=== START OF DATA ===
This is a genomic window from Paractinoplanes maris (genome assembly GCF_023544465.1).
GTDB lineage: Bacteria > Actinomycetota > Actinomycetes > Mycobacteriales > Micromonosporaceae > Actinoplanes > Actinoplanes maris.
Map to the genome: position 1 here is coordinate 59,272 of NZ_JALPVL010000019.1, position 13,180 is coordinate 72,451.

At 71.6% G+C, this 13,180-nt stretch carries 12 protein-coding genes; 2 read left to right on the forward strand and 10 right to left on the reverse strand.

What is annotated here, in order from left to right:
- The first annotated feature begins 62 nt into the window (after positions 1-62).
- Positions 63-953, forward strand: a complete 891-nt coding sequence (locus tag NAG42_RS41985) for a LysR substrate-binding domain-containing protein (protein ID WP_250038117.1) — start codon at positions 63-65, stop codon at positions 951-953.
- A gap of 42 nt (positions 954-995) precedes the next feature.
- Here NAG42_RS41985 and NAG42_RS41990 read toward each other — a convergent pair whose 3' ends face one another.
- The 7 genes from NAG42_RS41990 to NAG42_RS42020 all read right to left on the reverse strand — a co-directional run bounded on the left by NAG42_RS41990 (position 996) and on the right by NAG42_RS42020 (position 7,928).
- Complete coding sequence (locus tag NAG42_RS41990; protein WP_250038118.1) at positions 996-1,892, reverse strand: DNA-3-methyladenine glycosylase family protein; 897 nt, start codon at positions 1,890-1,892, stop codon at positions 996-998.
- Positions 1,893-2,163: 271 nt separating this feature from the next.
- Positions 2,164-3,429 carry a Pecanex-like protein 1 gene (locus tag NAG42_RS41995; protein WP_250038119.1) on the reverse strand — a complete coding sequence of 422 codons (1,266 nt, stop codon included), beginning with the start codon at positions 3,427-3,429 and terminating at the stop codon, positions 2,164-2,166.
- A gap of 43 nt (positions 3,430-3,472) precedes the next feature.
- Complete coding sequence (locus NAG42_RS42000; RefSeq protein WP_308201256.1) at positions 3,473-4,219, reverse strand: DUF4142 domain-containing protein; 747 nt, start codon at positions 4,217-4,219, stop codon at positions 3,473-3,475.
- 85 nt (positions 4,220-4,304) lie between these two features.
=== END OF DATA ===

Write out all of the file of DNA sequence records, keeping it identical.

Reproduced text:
This is a genomic window from Paractinoplanes maris (genome assembly GCF_023544465.1).
GTDB lineage: Bacteria > Actinomycetota > Actinomycetes > Mycobacteriales > Micromonosporaceae > Actinoplanes > Actinoplanes maris.
Map to the genome: position 1 here is coordinate 59,272 of NZ_JALPVL010000019.1, position 13,180 is coordinate 72,451.

At 71.6% G+C, this 13,180-nt stretch carries 12 protein-coding genes; 2 read left to right on the forward strand and 10 right to left on the reverse strand.

What is annotated here, in order from left to right:
- The first annotated feature begins 62 nt into the window (after positions 1-62).
- Positions 63-953, forward strand: a complete 891-nt coding sequence (locus tag NAG42_RS41985) for a LysR substrate-binding domain-containing protein (protein ID WP_250038117.1) — start codon at positions 63-65, stop codon at positions 951-953.
- A gap of 42 nt (positions 954-995) precedes the next feature.
- Here NAG42_RS41985 and NAG42_RS41990 read toward each other — a convergent pair whose 3' ends face one another.
- The 7 genes from NAG42_RS41990 to NAG42_RS42020 all read right to left on the reverse strand — a co-directional run bounded on the left by NAG42_RS41990 (position 996) and on the right by NAG42_RS42020 (position 7,928).
- Complete coding sequence (locus tag NAG42_RS41990; protein WP_250038118.1) at positions 996-1,892, reverse strand: DNA-3-methyladenine glycosylase family protein; 897 nt, start codon at positions 1,890-1,892, stop codon at positions 996-998.
- Positions 1,893-2,163: 271 nt separating this feature from the next.
- Positions 2,164-3,429 carry a Pecanex-like protein 1 gene (locus tag NAG42_RS41995; protein WP_250038119.1) on the reverse strand — a complete coding sequence of 422 codons (1,266 nt, stop codon included), beginning with the start codon at positions 3,427-3,429 and terminating at the stop codon, positions 2,164-2,166.
- A gap of 43 nt (positions 3,430-3,472) precedes the next feature.
- Complete coding sequence (locus NAG42_RS42000; RefSeq protein WP_308201256.1) at positions 3,473-4,219, reverse strand: DUF4142 domain-containing protein; 747 nt, start codon at positions 4,217-4,219, stop codon at positions 3,473-3,475.
- 85 nt (positions 4,220-4,304) lie between these two features.